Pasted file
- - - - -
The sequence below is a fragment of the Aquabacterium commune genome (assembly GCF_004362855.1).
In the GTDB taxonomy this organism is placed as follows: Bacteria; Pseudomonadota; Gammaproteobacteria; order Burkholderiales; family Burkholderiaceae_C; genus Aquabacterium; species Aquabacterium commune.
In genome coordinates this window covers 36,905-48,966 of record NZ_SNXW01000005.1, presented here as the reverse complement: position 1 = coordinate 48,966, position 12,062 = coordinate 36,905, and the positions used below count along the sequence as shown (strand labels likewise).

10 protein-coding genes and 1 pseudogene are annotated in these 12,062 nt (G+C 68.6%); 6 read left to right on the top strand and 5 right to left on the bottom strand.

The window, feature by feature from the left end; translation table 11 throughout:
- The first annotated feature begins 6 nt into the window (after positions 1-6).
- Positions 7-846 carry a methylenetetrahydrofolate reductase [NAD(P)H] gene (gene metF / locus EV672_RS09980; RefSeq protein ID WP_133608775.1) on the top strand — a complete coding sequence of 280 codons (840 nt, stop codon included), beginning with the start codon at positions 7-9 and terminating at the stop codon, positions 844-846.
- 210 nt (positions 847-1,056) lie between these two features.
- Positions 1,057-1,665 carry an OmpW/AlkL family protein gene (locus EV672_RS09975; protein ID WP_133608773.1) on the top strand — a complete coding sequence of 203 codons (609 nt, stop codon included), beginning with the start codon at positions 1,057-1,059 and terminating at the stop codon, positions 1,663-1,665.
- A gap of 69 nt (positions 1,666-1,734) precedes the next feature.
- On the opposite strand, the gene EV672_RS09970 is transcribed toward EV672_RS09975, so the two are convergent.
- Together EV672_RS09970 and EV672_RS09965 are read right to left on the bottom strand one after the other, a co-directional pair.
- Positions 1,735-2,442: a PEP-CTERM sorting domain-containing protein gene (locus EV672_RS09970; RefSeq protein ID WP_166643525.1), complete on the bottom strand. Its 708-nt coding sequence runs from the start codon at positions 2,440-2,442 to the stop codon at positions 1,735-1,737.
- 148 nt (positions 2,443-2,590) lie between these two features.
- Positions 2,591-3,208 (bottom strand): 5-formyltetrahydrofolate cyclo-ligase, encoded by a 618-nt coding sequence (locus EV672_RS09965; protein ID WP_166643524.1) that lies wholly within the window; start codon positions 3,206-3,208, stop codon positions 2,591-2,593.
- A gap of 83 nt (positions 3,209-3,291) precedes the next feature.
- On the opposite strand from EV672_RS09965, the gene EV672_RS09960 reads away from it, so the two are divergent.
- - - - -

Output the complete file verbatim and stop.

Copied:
The sequence below is a fragment of the Aquabacterium commune genome (assembly GCF_004362855.1).
In the GTDB taxonomy this organism is placed as follows: Bacteria; Pseudomonadota; Gammaproteobacteria; order Burkholderiales; family Burkholderiaceae_C; genus Aquabacterium; species Aquabacterium commune.
In genome coordinates this window covers 36,905-48,966 of record NZ_SNXW01000005.1, presented here as the reverse complement: position 1 = coordinate 48,966, position 12,062 = coordinate 36,905, and the positions used below count along the sequence as shown (strand labels likewise).

10 protein-coding genes and 1 pseudogene are annotated in these 12,062 nt (G+C 68.6%); 6 read left to right on the top strand and 5 right to left on the bottom strand.

The window, feature by feature from the left end; translation table 11 throughout:
- The first annotated feature begins 6 nt into the window (after positions 1-6).
- Positions 7-846 carry a methylenetetrahydrofolate reductase [NAD(P)H] gene (gene metF / locus EV672_RS09980; RefSeq protein ID WP_133608775.1) on the top strand — a complete coding sequence of 280 codons (840 nt, stop codon included), beginning with the start codon at positions 7-9 and terminating at the stop codon, positions 844-846.
- 210 nt (positions 847-1,056) lie between these two features.
- Positions 1,057-1,665 carry an OmpW/AlkL family protein gene (locus EV672_RS09975; protein ID WP_133608773.1) on the top strand — a complete coding sequence of 203 codons (609 nt, stop codon included), beginning with the start codon at positions 1,057-1,059 and terminating at the stop codon, positions 1,663-1,665.
- A gap of 69 nt (positions 1,666-1,734) precedes the next feature.
- On the opposite strand, the gene EV672_RS09970 is transcribed toward EV672_RS09975, so the two are convergent.
- Together EV672_RS09970 and EV672_RS09965 are read right to left on the bottom strand one after the other, a co-directional pair.
- Positions 1,735-2,442: a PEP-CTERM sorting domain-containing protein gene (locus EV672_RS09970; RefSeq protein ID WP_166643525.1), complete on the bottom strand. Its 708-nt coding sequence runs from the start codon at positions 2,440-2,442 to the stop codon at positions 1,735-1,737.
- 148 nt (positions 2,443-2,590) lie between these two features.
- Positions 2,591-3,208 (bottom strand): 5-formyltetrahydrofolate cyclo-ligase, encoded by a 618-nt coding sequence (locus EV672_RS09965; protein ID WP_166643524.1) that lies wholly within the window; start codon positions 3,206-3,208, stop codon positions 2,591-2,593.
- A gap of 83 nt (positions 3,209-3,291) precedes the next feature.
- On the opposite strand from EV672_RS09965, the gene EV672_RS09960 reads away from it, so the two are divergent.